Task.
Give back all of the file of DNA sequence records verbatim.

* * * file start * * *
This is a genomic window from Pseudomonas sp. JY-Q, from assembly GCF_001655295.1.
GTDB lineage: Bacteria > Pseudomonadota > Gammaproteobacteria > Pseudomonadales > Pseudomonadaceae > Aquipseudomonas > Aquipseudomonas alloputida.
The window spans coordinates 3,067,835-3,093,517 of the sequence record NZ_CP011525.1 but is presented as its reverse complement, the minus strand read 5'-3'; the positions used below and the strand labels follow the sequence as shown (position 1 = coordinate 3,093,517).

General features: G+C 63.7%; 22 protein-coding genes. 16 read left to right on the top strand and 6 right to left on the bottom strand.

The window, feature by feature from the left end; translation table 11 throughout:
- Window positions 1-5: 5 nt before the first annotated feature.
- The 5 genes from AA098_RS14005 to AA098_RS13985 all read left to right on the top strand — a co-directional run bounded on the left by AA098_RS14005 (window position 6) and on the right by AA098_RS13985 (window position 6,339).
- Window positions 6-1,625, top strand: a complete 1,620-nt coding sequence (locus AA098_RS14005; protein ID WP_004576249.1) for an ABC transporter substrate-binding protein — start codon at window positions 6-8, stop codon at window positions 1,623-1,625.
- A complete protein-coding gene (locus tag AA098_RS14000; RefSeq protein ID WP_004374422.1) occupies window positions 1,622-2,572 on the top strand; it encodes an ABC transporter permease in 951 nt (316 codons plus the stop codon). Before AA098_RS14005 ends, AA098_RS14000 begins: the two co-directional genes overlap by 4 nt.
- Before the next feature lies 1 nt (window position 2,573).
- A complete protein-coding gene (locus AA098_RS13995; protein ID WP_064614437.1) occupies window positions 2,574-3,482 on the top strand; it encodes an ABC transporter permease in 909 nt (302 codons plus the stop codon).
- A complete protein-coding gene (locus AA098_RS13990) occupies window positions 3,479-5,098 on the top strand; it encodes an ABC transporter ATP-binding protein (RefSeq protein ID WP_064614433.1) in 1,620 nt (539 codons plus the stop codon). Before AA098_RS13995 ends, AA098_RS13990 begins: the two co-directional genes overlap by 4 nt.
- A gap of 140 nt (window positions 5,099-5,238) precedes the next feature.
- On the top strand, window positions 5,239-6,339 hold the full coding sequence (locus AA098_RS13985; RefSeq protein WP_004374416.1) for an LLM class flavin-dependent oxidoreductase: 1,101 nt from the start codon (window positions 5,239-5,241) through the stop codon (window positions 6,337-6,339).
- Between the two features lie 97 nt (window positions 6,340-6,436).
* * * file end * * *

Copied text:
This is a genomic window from Pseudomonas sp. JY-Q, from assembly GCF_001655295.1.
GTDB lineage: Bacteria > Pseudomonadota > Gammaproteobacteria > Pseudomonadales > Pseudomonadaceae > Aquipseudomonas > Aquipseudomonas alloputida.
The window spans coordinates 3,067,835-3,093,517 of the sequence record NZ_CP011525.1 but is presented as its reverse complement, the minus strand read 5'-3'; the positions used below and the strand labels follow the sequence as shown (position 1 = coordinate 3,093,517).

General features: G+C 63.7%; 22 protein-coding genes. 16 read left to right on the top strand and 6 right to left on the bottom strand.

The window, feature by feature from the left end; translation table 11 throughout:
- Window positions 1-5: 5 nt before the first annotated feature.
- The 5 genes from AA098_RS14005 to AA098_RS13985 all read left to right on the top strand — a co-directional run bounded on the left by AA098_RS14005 (window position 6) and on the right by AA098_RS13985 (window position 6,339).
- Window positions 6-1,625, top strand: a complete 1,620-nt coding sequence (locus AA098_RS14005; protein ID WP_004576249.1) for an ABC transporter substrate-binding protein — start codon at window positions 6-8, stop codon at window positions 1,623-1,625.
- A complete protein-coding gene (locus tag AA098_RS14000; RefSeq protein ID WP_004374422.1) occupies window positions 1,622-2,572 on the top strand; it encodes an ABC transporter permease in 951 nt (316 codons plus the stop codon). Before AA098_RS14005 ends, AA098_RS14000 begins: the two co-directional genes overlap by 4 nt.
- Before the next feature lies 1 nt (window position 2,573).
- A complete protein-coding gene (locus AA098_RS13995; protein ID WP_064614437.1) occupies window positions 2,574-3,482 on the top strand; it encodes an ABC transporter permease in 909 nt (302 codons plus the stop codon).
- A complete protein-coding gene (locus AA098_RS13990) occupies window positions 3,479-5,098 on the top strand; it encodes an ABC transporter ATP-binding protein (RefSeq protein ID WP_064614433.1) in 1,620 nt (539 codons plus the stop codon). Before AA098_RS13995 ends, AA098_RS13990 begins: the two co-directional genes overlap by 4 nt.
- A gap of 140 nt (window positions 5,099-5,238) precedes the next feature.
- On the top strand, window positions 5,239-6,339 hold the full coding sequence (locus AA098_RS13985; RefSeq protein WP_004374416.1) for an LLM class flavin-dependent oxidoreductase: 1,101 nt from the start codon (window positions 5,239-5,241) through the stop codon (window positions 6,337-6,339).
- Between the two features lie 97 nt (window positions 6,340-6,436).